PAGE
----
This comes back to the key question: Why are we redesigning? Answer: because we are changing branch foundation stones and architectures with IP ones. The new IP foundation stone requires a focus upon customers, channels and services, as all of these areas need redesign using BPR and other techniques. This point I've covered extensively in the original blog entry, it's follow-on entry, and again yesterday.
Why do I keep adding to this? Because I think this is fundamentally important to the modern bank and so I want it to be clear to every reader, including the ones who find it hard to understand, such as Michael.
For example, he was originally saying that a bank should be built around branch foundations instead of IP, which is how I got sucked into this discussion as that's where I was arguing a point, and now he's arguing around customers and processes versus IP. I've never even raised this latter point, as I don't believe the two discussions fall into the same category. The latter discussion around customers and processes relates to BPR and designs; the former area of IP foundations relates to architectures, and the implementation of the design.
He also began by lumping IP and online banking into the same breath, as though IP meant online banking, which was a mistake I pointed out as IP is not online banking. It's just infrastructure that supports online banking delivery, in the same way as it supports mobile/cellphone banking delivery, branch delivery and contact and call centre delivery.
So, just in case readers haven't seen my comment on his blog posting today, I'm posting it here separately as it clarifies exactly where I agree and disagree with Mister Goldman:
I totally agree with some of what you say.
As a bank designer, I would start with client and process. I call this buyology and blogged about it a while ago. It's what BPR is all about and why I distinguish between design and architecture. So yes, I would design my bank 100% around the client and, in this area, I fundamentally agree with you.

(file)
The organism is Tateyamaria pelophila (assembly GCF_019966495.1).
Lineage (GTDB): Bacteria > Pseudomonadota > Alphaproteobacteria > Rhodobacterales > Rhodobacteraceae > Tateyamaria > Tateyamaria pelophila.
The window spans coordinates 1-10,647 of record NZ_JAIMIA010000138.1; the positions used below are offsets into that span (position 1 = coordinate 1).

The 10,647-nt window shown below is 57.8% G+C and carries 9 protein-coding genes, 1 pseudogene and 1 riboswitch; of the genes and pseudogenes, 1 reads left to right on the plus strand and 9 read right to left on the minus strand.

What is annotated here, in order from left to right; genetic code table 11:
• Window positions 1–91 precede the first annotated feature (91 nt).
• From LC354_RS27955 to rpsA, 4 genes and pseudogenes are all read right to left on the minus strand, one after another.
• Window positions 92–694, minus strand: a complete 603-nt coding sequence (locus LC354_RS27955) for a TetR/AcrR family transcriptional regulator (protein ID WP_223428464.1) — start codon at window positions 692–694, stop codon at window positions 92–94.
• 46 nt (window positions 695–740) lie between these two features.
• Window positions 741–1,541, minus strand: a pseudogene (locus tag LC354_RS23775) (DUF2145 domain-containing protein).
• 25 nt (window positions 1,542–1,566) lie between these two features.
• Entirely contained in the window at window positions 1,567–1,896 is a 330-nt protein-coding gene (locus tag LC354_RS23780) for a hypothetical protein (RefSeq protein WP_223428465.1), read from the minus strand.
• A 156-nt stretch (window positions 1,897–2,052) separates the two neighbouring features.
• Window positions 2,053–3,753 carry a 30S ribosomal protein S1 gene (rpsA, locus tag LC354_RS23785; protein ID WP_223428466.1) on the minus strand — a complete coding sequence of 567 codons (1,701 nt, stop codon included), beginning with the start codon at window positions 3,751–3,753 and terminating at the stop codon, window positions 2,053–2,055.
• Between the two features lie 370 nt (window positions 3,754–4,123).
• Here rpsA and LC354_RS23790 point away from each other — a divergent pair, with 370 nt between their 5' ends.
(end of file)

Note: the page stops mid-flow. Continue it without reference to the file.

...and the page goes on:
I disagree with you in the use of phraseology, e.g. foundation. In the way I’m talking about them, foundations are builder’s terms rather than designers. As a designer, I would hand my design over to the builders and architects to implement my design, and they would build with materials for the foundations using technology as the focus. This is because technology is the underpinning of the bank these days.
I also disagree that banks have totally ignored customer needs. After all, they seem to have provided customers with a lot of decent services such as free banking, online banking, call centres, ATMs, integrated solutions for finance, trade finance, high alpha returns … need I go on? Some banks are just poor in their treatment of customers because they are not transparent and try and rip them off. They'll get found out.
Finally, your comment about why is there "so much talk of IP and so little about the client" happens to be due to the fact that this is a financial technology website.
I realise you don't get my language, and that's why you don't get my point. Hopefully, most other folks can see the difference in the semantics that you are not seeing.
The reason I've posted my comment here is that there's a load more to life, and banking, than a non-debate about whether customers and processes are important when designing a bank. Of course they are.
p.s. I really hope this is the last word … but never say never again.